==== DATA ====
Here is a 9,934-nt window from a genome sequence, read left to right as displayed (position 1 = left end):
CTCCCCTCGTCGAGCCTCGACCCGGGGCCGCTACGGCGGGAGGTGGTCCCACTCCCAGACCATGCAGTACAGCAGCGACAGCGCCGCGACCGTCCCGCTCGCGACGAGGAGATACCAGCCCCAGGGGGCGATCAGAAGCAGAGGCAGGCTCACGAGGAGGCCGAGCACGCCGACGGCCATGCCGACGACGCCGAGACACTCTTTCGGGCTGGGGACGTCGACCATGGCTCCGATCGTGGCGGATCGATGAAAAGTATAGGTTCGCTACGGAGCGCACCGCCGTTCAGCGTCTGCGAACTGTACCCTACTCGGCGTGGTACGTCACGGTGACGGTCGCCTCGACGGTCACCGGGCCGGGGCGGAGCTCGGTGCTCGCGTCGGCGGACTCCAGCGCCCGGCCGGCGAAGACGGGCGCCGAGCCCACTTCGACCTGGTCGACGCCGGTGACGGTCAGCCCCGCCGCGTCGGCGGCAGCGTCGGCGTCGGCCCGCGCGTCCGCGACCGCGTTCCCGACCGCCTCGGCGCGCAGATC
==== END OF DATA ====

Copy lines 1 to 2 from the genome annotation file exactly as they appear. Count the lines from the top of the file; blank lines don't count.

Here is a 9,934-nt window from a genome sequence, read left to right as displayed (position 1 = left end):
CTCCCCTCGTCGAGCCTCGACCCGGGGCCGCTACGGCGGGAGGTGGTCCCACTCCCAGACCATGCAGTACAGCAGCGACAGCGCCGCGACCGTCCCGCTCGCGACGAGGAGATACCAGCCCCAGGGGGCGATCAGAAGCAGAGGCAGGCTCACGAGGAGGCCGAGCACGCCGACGGCCATGCCGACGACGCCGAGACACTCTTTCGGGCTGGGGACGTCGACCATGGCTCCGATCGTGGCGGATCGATGAAAAGTATAGGTTCGCTACGGAGCGCACCGCCGTTCAGCGTCTGCGAACTGTACCCTACTCGGCGTGGTACGTCACGGTGACGGTCGCCTCGACGGTCACCGGGCCGGGGCGGAGCTCGGTGCTCGCGTCGGCGGACTCCAGCGCCCGGCCGGCGAAGACGGGCGCCGAGCCCACTTCGACCTGGTCGACGCCGGTGACGGTCAGCCCCGCCGCGTCGGCGGCAGCGTCGGCGTCGGCCCGCGCGTCCGCGACCGCGTTCCCGACCGCCTCGGCGCGCAGATC